In Praise of CD Stores
March 29, 2013
Steven Sirski in CD, CD stores, cd art, international music, music stores, travel, travel

If there’s one thing I love doing while travelling it’s finding the local CD store. But I’m not looking for cheap rip-offs of North American artists. No, I’m looking for the local artists, and not just the traditional music either. I want the real, modern music. Rock, metal, pop, and sometimes jazz and classical music. And this is why I still love CD stores and dread the day that they cease to exist.

 

The mp3 player is a blessing since it simplifies carrying around your entire music collection, but purchasing CDs, in my opinion, remains one of the best ways to find local music with minimal frustration. Why? Simple. Even though you can find a lot of music online and in digital format, it’s hard to find music in different languages. I can’t write Thai and it takes forever for me to write in the Cyrillic alphabet (for Slavic languages), and forget about Chinese, Japanese or even Korean. The entire process is frustrating. CD stores make it simple to browse through a stack of CDs with ease, picking out the ones that catch your eye. And it is the artwork that will usually catch your eye.

 

Further, CDs may also become souvenirs for the country you visit. Often the artwork is made by local artists and so, in addition to the local music, you get another little keepsake. I’m not one for tacky plastic bracelets or mass-produced wood carvings, but CDs I’ll buy. With the packaged CD, not only do you get the music, but you get the artwork, a sample of the writing, and, in some cases, free posters, stickers or whatever. Years down the road when you’re recounting your tales abroad you’ll be able to pull out those CDs and, even if you can’t play them on your future computer, you’ll still have a souvenir from your travels.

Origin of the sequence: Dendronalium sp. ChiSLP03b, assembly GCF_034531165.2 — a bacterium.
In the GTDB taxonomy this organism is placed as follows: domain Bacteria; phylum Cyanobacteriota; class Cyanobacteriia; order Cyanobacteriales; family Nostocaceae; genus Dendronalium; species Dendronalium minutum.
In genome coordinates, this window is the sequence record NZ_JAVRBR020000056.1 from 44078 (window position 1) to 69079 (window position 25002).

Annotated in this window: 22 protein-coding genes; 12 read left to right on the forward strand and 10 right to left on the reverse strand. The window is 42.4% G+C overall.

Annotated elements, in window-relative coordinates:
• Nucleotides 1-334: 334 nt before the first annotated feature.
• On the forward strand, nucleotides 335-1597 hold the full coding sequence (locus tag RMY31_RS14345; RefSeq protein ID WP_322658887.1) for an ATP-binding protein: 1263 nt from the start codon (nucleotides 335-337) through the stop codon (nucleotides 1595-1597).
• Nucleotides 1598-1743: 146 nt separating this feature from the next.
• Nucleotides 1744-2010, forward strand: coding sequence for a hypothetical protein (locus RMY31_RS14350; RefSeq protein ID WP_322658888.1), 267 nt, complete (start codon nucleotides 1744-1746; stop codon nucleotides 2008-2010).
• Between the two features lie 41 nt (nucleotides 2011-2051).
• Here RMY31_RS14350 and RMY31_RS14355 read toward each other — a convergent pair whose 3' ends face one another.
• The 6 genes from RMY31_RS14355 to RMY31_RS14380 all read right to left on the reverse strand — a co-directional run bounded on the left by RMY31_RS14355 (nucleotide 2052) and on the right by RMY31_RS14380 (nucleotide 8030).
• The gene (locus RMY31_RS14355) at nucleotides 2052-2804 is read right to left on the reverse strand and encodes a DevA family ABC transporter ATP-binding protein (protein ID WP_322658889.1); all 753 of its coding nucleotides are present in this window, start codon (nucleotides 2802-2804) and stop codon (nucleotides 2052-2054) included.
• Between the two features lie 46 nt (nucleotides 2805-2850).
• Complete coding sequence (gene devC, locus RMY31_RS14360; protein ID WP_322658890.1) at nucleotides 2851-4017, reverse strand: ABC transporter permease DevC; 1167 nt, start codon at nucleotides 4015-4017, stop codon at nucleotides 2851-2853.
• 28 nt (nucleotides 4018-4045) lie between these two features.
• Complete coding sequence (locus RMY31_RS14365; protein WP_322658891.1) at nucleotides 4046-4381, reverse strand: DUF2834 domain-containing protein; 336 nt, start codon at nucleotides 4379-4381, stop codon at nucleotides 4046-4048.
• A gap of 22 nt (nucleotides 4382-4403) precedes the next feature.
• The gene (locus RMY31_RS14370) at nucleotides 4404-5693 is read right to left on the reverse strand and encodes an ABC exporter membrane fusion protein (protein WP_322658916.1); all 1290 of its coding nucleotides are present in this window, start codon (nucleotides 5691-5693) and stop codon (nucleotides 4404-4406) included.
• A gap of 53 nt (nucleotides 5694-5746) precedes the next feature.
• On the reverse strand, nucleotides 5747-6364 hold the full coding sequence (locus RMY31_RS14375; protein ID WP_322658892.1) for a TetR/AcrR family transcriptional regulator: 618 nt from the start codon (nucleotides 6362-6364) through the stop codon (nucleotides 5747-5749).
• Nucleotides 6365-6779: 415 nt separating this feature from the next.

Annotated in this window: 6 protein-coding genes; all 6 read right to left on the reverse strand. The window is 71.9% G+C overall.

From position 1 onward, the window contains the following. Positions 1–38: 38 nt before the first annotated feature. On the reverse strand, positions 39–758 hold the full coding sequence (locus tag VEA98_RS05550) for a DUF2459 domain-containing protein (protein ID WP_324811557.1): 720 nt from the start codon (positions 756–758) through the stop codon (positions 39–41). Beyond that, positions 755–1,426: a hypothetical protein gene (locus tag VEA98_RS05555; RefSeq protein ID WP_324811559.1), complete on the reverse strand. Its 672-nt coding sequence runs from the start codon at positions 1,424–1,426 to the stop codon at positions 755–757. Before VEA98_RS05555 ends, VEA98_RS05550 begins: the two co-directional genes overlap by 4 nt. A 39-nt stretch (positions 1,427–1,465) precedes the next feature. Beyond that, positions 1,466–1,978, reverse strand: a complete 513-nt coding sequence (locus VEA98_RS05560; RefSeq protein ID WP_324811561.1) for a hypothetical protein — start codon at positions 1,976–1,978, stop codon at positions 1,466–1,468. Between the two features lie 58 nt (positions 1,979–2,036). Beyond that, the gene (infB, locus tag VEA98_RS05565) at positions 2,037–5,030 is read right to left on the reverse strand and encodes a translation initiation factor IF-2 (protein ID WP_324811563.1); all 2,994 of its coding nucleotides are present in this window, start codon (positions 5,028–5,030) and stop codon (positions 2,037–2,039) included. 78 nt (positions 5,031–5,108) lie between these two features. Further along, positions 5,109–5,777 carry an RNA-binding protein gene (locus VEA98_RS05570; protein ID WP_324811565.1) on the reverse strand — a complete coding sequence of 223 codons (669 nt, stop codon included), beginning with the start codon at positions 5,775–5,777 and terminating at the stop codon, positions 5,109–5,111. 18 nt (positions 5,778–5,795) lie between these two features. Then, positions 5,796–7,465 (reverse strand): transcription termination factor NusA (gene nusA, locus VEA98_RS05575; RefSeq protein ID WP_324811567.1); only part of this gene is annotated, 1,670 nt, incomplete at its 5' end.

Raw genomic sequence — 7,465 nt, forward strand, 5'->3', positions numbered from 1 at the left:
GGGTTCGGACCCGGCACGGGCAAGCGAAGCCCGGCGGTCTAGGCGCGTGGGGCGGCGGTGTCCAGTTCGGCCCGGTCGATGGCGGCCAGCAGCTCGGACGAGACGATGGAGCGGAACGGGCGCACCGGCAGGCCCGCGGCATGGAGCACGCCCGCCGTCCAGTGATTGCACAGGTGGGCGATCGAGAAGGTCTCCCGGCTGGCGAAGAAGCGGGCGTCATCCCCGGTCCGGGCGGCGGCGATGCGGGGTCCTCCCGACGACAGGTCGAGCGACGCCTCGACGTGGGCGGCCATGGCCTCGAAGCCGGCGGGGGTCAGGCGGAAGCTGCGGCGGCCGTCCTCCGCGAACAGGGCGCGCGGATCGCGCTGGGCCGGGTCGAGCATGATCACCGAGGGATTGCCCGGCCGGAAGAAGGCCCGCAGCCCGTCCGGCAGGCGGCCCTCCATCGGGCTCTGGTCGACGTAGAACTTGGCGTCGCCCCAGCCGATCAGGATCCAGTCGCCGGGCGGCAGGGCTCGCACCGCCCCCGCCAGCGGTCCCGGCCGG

I hear you saying, “But I won’t understand what they’re singing about!” And it is a problem, but only if you let it be. Yet I find this one of the more remarkable opportunities to actually listen to the music and how the song is written and performed rather than what they’re singing about. I assure you, most foreign bands aren’t singing “Death to the tyrants!” No, like most bands, they sing about love, relationships, politics, or drinking. There are some common themes in world music! But if that’s not good enough, you can always search YouTube since many bands stream their music there. On the other hand, one of the age-old tricks to learning a new language is to listen to music in your target language. If you go to Asia and know a local song, you’ll make new friends and they’ll probably invite you to a karaoke session.

 


 

Lastly, purchasing CDs will help local musicians. Although imported CDs can cost quite a bit in North America and Europe, in their host country CDs can be quite cheap, around $3-$5 with similar, if not better, quality to their Western counterparts. Even if you don’t go to CD stores, purchasing a CD from a local musician will help them further their musical career.

 

I, for one, hope CD stores stay around a little while longer. I understand that the CD itself will become a vintage, if rare, product while the stores themselves will be relegated to the scrap heap. Right now, however, they remain one of the best places to find new music while travelling abroad.

 

What do you think? How do you find new music? Do you still buy hardcopy CDs or have you gone completely digital?

 

stevensirski.com

Article originally appeared on Music Think Tank (http://www.musicthinktank.com/).
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